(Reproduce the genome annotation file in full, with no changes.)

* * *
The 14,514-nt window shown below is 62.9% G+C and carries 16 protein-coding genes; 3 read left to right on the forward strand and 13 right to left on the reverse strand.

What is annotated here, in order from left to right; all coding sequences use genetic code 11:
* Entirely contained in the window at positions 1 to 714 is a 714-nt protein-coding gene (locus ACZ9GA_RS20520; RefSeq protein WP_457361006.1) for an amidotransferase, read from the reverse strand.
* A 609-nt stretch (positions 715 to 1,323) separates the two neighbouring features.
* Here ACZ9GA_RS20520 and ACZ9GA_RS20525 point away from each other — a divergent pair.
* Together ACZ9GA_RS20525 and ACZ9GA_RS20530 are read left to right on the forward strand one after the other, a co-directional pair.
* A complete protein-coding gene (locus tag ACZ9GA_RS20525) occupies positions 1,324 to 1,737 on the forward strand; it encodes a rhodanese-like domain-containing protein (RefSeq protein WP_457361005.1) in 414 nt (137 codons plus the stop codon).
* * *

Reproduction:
The 14,514-nt window shown below is 62.9% G+C and carries 16 protein-coding genes; 3 read left to right on the forward strand and 13 right to left on the reverse strand.

What is annotated here, in order from left to right; all coding sequences use genetic code 11:
* Entirely contained in the window at positions 1 to 714 is a 714-nt protein-coding gene (locus ACZ9GA_RS20520; RefSeq protein WP_457361006.1) for an amidotransferase, read from the reverse strand.
* A 609-nt stretch (positions 715 to 1,323) separates the two neighbouring features.
* Here ACZ9GA_RS20520 and ACZ9GA_RS20525 point away from each other — a divergent pair.
* Together ACZ9GA_RS20525 and ACZ9GA_RS20530 are read left to right on the forward strand one after the other, a co-directional pair.
* A complete protein-coding gene (locus tag ACZ9GA_RS20525) occupies positions 1,324 to 1,737 on the forward strand; it encodes a rhodanese-like domain-containing protein (RefSeq protein WP_457361005.1) in 414 nt (137 codons plus the stop codon).